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August 9, 2013
Seven potential breakout players
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South Carolina's football team is loaded with players who haven't yet realized their full potential in garnet and black, but who have the potential and the opportunity to do so this fall. Here's a look at a few of them that could blossom into big-time players in 2013.
The sophomore cornerback from Jacksonville, Fla., looks to see a lot of playing time this fall despite missing the entire spring while playing for USC's baseball team. Right now he's practicing behind Jimmy Legree and Victor Hampton at the field and boundary corner positions, but defensive backs coach Grady Brown said after Wednesday night's practice that Christian could earn a starting job if either Legree or Hampton begins to struggle.
If not, Christian still stands to see plenty of playing time at nickel corner. The 5-10, 189-pounder who grabbed eight tackles and two pass breakups in 12 games last season told me recently he feels good about where he stands on the defense.
"I feel comfortable. I put in a lot of work this summer, so I felt like the start of practice has been good," Christian said. "I don't feel like I've missed anything. I'm used to bouncing back between sports."
If there's ever been a player to underachieve in his first two collegiate seasons, it's Shon Carson. The 5-foot-8, 219-pounder worked his way up to second string early in his true freshman season, but tore his ACL on his third carry of the season against Georgia. Carson also missed most of 2012 with a wrist injury, but burned his medical redshirt to play in the Outback Bowl, where he caught two passes for one yard. To cap it off, he missed spring practice while playing on USC's baseball team, where he saw limited action.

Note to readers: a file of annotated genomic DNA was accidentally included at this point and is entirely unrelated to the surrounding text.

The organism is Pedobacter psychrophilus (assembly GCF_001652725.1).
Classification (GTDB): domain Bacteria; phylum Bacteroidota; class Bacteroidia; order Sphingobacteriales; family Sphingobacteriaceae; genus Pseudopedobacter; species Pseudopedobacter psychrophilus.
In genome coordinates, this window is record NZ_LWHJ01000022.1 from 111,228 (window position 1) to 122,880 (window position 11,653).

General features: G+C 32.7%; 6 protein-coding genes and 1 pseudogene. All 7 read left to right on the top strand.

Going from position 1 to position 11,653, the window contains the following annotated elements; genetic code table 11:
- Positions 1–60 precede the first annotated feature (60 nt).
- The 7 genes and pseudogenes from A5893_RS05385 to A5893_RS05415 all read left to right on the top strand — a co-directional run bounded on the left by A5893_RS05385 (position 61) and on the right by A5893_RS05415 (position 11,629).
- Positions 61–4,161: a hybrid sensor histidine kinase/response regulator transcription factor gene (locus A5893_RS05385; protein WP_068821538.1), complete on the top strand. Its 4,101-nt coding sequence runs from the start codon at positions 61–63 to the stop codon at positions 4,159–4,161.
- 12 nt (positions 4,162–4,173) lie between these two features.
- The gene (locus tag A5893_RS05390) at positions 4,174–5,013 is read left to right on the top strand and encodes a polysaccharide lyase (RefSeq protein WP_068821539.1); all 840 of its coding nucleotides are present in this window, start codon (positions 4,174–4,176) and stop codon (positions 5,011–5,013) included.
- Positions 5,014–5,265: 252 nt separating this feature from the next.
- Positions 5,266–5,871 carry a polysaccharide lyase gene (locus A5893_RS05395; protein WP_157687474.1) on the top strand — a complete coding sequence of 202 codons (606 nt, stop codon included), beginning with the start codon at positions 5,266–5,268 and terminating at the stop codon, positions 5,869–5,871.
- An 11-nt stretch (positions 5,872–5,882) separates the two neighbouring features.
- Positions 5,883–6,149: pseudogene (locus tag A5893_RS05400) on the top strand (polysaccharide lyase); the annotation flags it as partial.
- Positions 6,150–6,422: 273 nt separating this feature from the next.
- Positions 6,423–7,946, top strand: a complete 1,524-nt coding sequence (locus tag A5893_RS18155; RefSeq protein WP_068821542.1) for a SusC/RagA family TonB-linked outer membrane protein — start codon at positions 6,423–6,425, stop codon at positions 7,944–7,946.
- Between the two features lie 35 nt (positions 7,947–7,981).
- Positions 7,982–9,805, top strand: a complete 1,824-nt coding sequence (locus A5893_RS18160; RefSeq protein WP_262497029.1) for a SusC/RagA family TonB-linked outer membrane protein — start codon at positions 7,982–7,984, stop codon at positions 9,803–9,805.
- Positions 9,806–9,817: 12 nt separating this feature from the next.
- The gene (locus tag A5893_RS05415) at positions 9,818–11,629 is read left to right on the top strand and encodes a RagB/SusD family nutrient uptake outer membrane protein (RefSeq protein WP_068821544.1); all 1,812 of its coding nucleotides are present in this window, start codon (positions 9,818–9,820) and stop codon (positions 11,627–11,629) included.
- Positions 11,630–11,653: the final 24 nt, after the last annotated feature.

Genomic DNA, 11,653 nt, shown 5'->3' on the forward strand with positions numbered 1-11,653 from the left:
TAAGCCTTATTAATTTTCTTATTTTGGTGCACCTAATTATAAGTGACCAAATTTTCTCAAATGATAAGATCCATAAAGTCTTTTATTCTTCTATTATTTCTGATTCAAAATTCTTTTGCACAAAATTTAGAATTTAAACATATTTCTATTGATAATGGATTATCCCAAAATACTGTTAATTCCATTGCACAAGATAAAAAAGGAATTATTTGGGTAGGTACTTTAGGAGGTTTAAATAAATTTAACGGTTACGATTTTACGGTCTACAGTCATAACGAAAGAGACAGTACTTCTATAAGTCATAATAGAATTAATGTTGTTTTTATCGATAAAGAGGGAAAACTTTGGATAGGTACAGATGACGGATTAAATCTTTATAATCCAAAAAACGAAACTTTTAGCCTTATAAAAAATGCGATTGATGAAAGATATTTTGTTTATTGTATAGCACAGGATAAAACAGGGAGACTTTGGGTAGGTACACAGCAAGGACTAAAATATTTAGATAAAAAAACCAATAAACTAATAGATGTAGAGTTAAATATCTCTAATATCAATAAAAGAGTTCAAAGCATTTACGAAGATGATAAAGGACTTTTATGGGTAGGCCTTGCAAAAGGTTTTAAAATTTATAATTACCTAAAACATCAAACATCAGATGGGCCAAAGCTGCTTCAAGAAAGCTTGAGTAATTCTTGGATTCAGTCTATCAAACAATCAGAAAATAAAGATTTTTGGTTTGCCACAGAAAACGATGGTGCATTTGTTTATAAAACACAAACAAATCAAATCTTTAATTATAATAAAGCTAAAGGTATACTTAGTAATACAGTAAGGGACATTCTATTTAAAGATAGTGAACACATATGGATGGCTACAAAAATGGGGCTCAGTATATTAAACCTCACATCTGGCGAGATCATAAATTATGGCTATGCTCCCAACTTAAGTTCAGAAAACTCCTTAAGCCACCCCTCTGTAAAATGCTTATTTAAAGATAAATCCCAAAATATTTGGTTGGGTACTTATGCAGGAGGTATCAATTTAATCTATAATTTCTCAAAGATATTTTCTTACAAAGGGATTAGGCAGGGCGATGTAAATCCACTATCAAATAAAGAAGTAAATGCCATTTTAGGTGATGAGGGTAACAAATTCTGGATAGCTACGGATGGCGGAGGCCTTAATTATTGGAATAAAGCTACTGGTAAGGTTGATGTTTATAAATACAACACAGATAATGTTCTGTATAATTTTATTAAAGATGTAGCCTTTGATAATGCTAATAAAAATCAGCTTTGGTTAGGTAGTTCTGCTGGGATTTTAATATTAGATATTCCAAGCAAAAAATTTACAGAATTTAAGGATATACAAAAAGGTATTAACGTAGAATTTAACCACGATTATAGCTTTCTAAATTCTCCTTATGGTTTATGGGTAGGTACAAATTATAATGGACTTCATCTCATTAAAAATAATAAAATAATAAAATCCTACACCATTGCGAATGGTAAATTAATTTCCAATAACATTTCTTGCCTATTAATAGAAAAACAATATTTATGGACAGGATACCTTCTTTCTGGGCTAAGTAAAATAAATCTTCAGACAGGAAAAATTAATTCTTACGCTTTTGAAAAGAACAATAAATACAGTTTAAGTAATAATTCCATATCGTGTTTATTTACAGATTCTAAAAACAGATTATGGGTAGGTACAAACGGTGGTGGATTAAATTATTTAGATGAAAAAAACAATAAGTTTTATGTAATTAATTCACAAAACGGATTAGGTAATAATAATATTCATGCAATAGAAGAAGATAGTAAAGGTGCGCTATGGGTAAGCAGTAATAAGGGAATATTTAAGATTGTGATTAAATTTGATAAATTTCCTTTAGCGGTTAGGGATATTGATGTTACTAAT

But before all of that, Carson rushed for 2,280 yards and 33 touchdowns as a high school senior at Lake City High, and he's looking to make an impact this season. Often overlooked behind the one-two punch of Davis and Wilds, Carson has all the skills to be a sparkplug for the offense as a third-down back, where he told me he expects to be used this season.
One look at Adams and you get the feeling he could have a long career playing on Sundays. The sophomore tight end is massive at 6-6, 237 pounds, but can get also up and down the field in a hurry. His first season in garnet and black saw him catch four passes for 90 yards and a touchdown - good for SEC All-Freshman honors - but Adams was even more impressive in the spring.
Making appearances for both teams in the Garnet and Black Spring Game, Adams hauled in five catches for 112 yards and two touchdowns and looked like a legitimate deep threat throughout. With the departure of Justice Cunningham and the lack of a tall wideout to emerge so far in preseason practice, Adams could see an abundance of passes thrown his this fall.